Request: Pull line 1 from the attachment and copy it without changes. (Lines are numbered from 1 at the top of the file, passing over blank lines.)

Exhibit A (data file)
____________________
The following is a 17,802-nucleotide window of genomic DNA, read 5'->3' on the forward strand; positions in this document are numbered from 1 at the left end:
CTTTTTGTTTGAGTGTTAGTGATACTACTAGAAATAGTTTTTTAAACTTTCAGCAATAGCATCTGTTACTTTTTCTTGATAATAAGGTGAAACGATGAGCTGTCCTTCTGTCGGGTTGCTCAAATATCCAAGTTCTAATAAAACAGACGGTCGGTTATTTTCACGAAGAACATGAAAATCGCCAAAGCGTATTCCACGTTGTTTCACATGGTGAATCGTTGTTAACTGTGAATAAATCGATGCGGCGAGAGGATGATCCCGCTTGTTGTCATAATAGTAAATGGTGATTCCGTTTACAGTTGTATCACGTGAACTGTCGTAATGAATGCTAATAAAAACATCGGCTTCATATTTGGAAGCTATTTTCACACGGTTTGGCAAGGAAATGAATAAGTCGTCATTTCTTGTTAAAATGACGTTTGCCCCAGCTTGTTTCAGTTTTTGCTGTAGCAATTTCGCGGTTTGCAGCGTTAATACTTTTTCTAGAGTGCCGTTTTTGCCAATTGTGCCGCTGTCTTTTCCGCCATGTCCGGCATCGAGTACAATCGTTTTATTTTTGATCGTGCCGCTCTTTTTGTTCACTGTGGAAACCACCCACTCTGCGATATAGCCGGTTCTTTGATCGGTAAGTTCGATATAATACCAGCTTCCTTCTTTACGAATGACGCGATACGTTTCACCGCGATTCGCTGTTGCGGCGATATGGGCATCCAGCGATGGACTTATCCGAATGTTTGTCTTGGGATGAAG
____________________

The following is a 17,802-nucleotide window of genomic DNA, read 5'->3' on the forward strand; positions in this document are numbered from 1 at the left end: